It was during these hangouts that The Grateful Dead probably heard the Waldos using 420 as a term for weed, and it stuck with them. The band started using the term 420, and it seems like that’s what got 420 on the map.
High Times Magazine
The story doesn’t stop there, though, and The Grateful Dead’s role isn’t over yet.
Before a Dead concert in the early nineties, a reporter for High Times Magazine named Steven Bloom was in the pre-concert crowd. He said that a Deadhead gave him a flyer detailing a meet-up at 4:20 on 4/20 for 420-ing. The flyer even detailed the supposed origin of the term as the police radio code (which we now know is incorrect).
Bloom hadn’t heard of this term before and he was intrigued. He told the magazine about it, and the magazine started using 420 in its publications. This is what is really thought to have taken 420 from a local, hippie, Deadhead term to a global, cultural phenomenon.
High Times even interviewed the Waldos in 1997, examing evidence confirming their story as the originators of the term 420.
However, recently there have been claims by a group called the Bebes that it was really them who invented 420, and not the Waldos. But there isn’t much evidence for this new theory, and most people reject them as the inventors, standing fully behind the Waldos story.
In fact, 420 magazine, the site that published this initial new rumor, says that everything the Bebes claim is hearsay. They don’t have any physical evidence either.
There are often these types of claims from other groups saying it was actually their initial idea or that they started using 420 before the Waldos. But none of them have the evidence the Waldos have, and it seems like other claims are based more in myth than in fact.
Another popular claim is that 420 is the number of chemicals that you find in marijuana. It has been shown that over 400 chemicals have been identified in marijuana, but nowhere does it say 420 specifically.
It also seems as though music plays a large role in the 420 origin stories. Besides Bob Marley, Jimi Hendrix, and The Grateful Dead, another musician was roped into the 420 story in Bob Dylan.
Specifically, this new argument focuses on his song ‘Rainy Day Woman #12 and #35’ where there is a line “Everybody must get stoned!” That along with the fact that 12 times 35 equals 420 has created another theory behind 420.
This idea is slightly tarnished by the fact that Dylan himself insisted in 1966 that it wasn’t a drug song at all. He said that it is actually a biblical reference.
One last, strange theory says that 420 came to be because 4:20 is apparently tea time somewhere (either in Holland or Amsterdam, depending on who you ask).
We could go on and on with probably hundreds of other claims about the origin of 420. But we will leave it here with the assertion that the Waldos’ story seems to be the truth.
Why 420 is Important for Weed Culture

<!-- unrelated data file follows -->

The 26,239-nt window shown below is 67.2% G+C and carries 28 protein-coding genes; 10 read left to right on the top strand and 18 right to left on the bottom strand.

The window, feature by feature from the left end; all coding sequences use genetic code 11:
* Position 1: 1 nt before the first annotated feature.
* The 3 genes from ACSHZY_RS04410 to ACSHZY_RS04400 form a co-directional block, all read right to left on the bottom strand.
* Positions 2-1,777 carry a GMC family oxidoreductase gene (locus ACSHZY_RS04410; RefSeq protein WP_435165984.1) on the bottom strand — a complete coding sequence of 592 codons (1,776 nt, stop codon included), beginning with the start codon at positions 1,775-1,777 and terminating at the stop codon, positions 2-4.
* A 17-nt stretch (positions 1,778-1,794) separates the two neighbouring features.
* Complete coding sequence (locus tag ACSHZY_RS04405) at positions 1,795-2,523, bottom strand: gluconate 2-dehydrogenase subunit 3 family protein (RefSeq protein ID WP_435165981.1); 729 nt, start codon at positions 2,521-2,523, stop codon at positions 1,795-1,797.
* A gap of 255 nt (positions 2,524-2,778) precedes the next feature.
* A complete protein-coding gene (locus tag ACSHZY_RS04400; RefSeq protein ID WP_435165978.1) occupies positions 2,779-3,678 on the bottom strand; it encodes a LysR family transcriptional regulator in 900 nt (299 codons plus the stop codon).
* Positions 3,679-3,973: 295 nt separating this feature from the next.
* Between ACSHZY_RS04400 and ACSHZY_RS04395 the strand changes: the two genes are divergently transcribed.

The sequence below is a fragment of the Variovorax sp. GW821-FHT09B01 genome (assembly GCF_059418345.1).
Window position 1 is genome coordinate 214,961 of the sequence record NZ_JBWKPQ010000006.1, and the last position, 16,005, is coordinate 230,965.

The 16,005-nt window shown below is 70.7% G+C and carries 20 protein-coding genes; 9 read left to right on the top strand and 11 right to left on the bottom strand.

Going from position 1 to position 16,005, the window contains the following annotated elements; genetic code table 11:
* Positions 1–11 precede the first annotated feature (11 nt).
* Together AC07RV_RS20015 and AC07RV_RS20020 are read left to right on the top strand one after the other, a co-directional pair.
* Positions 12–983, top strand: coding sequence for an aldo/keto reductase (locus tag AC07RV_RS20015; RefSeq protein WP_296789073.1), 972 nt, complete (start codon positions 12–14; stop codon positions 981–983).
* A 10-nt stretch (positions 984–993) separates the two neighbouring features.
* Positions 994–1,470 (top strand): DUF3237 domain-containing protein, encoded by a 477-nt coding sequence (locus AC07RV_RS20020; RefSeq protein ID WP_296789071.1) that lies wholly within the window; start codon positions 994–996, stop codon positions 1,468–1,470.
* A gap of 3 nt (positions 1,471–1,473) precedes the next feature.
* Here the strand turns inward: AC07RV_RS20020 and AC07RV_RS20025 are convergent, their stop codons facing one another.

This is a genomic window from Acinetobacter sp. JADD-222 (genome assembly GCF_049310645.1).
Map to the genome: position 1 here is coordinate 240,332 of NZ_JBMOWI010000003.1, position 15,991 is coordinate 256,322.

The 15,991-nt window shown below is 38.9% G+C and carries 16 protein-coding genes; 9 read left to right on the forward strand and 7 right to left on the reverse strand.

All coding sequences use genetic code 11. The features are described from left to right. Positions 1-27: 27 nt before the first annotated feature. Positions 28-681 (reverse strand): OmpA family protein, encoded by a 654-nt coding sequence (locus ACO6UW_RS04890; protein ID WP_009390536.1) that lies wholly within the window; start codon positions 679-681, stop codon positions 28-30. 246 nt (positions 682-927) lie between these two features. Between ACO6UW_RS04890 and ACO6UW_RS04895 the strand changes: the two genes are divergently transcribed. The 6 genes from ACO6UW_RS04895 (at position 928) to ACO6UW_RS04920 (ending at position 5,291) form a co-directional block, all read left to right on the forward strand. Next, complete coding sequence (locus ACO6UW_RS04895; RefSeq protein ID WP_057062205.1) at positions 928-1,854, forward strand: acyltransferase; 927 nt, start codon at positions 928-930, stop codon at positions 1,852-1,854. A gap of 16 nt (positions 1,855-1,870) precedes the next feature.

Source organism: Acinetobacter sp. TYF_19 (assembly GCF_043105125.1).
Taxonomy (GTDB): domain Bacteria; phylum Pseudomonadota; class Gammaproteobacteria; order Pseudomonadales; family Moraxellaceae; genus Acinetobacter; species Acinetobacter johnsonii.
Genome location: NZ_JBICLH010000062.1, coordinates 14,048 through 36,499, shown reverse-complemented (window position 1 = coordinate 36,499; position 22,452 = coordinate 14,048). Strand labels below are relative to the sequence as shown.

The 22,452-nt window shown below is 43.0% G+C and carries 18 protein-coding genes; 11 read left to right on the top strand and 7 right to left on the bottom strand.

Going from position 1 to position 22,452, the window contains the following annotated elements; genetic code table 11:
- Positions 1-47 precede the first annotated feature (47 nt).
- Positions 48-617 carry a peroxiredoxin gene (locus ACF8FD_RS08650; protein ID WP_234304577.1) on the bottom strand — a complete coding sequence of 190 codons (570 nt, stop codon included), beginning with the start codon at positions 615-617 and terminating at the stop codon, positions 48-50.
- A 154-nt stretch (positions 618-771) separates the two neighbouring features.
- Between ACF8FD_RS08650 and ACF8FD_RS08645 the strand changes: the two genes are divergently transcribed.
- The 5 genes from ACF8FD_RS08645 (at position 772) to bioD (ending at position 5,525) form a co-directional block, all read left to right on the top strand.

So now we know about the Waldos, The Grateful Dead, and all of the other crazy 420 theories. But why has 420 become so important in weed culture? How has it become such a huge, international symbol?
One of the main draws to 420 is less about weed itself and more about representing the counterculture. Celebrating 4/20 and using 420 as a recognized term has come to represent people going against the norm fighting for liberalization and freedom.
This isn’t surprising considering the hippie and Deadhead origins of the phrase.
Celebrating 4/20 and using the terminology is often said to be a protest against the current restriction and criminalization of weed in many parts of the world. 420 serves as a symbol for the minds of the counterculture. These are minds and people who are fighting against “the man,” just like in the hippie heyday of the 60s and 70s.
This counterculture and protest-oriented community has helped to shed light on the medical benefits of marijuana. It has actually pushed legalizations in many countries as well as states in the U.S. It’s also shown the lack of justice with marijuana convictions being primarily against people of color.
The ability to rally around a single phenomenon, that being 420, has brought people together to fight for legalization, fairness, and freedom of the very thing 420 represents. 420 has become a symbol for the culture marijuana has created, making it an important symbol to all those within it.
This could be inferred by what we talked about above, but the other thing that 420 has come to represent is weed culture as a community. 420 isn’t just about smoking with your friends anymore; it has become a way to connect with other people who think the same way and do similar things.
“420” brings hundreds of thousands of people together on April 20th all over the world. It allows you to find roommates and friends who are “420 friendly” meaning that they’re OK with pot and smoking. It brings people together to protest injustice.
The community has embraced 420 as a symbol of themselves and what they stand for.
The importance of the 420 phenomenon can be found within the basis of the community itself: freedom, hippie culture, counterculture, the enjoyment of pot, and fighting against oppression. 420 has come to represent all of that, making it an important symbol for the community.
Weed culture, as you have seen here, has an interesting and robust history. The Waldos didn’t know it at the time, but their little high school code would eventually become an international symbol of weed, counterculture, and weed culture overall.
Whether you’re here for the community, the counterculture, the medical benefits, or just for fun, we hope that this background of 420 has shed some light on the culture.
If you have another 420 origin story you’d like to share, or if you have any other comments or questions, feel free to leave a comment down below! If you have any questions about marijuana, medical or otherwise, please don’t hesitate to contact us.